One Man’s Journey Out of Addiction
Here’s Nate’s personal message to us…
“Have you ever fought a lonely battle against besetting sin? Have you tried accountability, with disappointing results? In this eye-opening study, Nate integrates biblical principles with his own experience in recovery from addiction, sharing insights that have proven to be liberating for thousands of Christian men.”
Guest Speaker – Nate Larkin
Author of Samson and the Pirate Monks
It’s an honor to be with you guys this morning and a pleasure to be here for the purpose of studying the Bible. Isn’t it amazing? We can study this book, week after week, year after year and never get to the bottom of it. If you have been a Christian for very long I’m sure you had this experience. You are reading a Scripture you maybe have read a hundred times and suddenly the Holy Spirit unfolds another piece of it and you see something there. It comes alive in ways it has never come alive before. What I want to do this morning is share with you my story. I want to tell you how at the age of 42, key passages of Scripture came alive for me in new and wonderful ways.
I am one of those guys who grew up in church. It is not something I had a choice about. My dad was a preacher so when the church was open we were there. I was always small for my age, near-sighted, not very athletic. There were a lot of things I wasn’t good at but I was good at church. I had the requisite skills. For one thing, I had a great memory back then. I am told that when I was just four years old my dad would sit me on the pulpit and I could reel off entire chapters of the Bible in King James English just like my mother taught them to me. It was very impressive. I could sing, too. I had a clear soprano voice and a strong set of lungs. Sometimes when my dad went out of town to preach he would bring me along to sing the offertory. I would set them up; he would knock them down. The church ladies loved me. When the service was over dad and I would stand at the back of the sanctuary and the men would shake my father’s hand and the women would pinch my cheeks and tell me what a fine young man I was and predict I was going to be a preacher just like my dad. I knew they were right.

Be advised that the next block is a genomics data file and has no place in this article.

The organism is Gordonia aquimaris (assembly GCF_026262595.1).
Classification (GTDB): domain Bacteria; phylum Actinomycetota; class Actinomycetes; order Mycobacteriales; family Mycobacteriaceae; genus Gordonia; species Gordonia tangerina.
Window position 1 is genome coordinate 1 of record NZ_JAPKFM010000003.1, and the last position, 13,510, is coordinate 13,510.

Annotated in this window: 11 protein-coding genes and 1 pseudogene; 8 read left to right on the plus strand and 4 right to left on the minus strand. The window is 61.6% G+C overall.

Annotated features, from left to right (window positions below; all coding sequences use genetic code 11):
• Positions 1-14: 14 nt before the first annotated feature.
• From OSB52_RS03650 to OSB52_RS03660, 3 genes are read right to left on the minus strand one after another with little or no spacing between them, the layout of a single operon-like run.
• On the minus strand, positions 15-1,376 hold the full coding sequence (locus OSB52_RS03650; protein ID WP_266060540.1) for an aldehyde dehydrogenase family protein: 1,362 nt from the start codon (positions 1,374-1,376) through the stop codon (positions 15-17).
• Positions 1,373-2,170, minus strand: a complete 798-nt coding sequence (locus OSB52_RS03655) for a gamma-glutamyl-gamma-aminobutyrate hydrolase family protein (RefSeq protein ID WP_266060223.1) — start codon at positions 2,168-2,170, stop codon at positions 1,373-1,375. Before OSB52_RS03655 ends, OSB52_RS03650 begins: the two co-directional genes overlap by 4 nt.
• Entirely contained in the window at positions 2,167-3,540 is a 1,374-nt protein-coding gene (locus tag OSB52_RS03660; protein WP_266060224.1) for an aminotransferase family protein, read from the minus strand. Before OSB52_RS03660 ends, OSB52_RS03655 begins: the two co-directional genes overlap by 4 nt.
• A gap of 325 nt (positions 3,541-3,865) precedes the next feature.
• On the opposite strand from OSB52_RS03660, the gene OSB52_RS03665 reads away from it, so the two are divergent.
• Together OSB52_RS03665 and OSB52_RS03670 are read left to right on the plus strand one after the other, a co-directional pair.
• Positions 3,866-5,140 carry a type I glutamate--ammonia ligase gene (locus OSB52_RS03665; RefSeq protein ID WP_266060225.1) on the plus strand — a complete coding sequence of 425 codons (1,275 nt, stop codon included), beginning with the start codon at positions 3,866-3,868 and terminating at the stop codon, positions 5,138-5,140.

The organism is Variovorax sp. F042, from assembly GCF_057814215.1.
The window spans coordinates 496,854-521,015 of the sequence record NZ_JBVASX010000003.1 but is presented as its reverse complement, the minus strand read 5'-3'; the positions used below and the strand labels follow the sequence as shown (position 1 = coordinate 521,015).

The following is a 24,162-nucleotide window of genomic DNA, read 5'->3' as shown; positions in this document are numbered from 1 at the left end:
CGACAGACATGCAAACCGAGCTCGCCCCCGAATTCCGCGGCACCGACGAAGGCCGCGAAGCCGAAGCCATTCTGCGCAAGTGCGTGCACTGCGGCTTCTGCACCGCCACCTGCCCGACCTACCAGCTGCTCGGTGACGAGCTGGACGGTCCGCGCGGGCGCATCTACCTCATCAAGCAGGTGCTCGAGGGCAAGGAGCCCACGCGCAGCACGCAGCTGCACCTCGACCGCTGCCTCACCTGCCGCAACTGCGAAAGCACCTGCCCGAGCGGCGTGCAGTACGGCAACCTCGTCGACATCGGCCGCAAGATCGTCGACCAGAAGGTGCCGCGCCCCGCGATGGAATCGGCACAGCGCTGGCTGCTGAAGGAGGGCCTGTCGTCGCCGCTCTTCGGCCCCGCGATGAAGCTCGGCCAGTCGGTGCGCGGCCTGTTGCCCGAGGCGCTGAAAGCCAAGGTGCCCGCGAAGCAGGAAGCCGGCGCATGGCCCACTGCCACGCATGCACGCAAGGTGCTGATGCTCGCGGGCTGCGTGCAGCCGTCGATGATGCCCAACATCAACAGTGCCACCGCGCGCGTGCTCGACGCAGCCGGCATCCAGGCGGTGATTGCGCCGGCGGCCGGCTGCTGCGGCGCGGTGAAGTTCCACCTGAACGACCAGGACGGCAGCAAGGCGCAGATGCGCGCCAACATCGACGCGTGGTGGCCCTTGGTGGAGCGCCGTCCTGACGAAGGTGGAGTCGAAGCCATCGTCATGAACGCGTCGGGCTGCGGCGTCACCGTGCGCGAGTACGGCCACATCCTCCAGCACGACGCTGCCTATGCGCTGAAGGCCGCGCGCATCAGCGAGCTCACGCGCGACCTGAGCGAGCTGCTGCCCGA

I always went to public school growing up. In school I was always the Christian kid. The kid who brought his Bible to school was me. The kid who started the Bible club – that was me. Sometimes I heard my friends refer to me behind my back as St. Nate. I always took that as a compliment – proof I was being a good witness. That after all is what was drilled into me week after week. It was my primary responsibility as a Christian to never do anything that would bring shame upon the name of Jesus. It got complicated after puberty.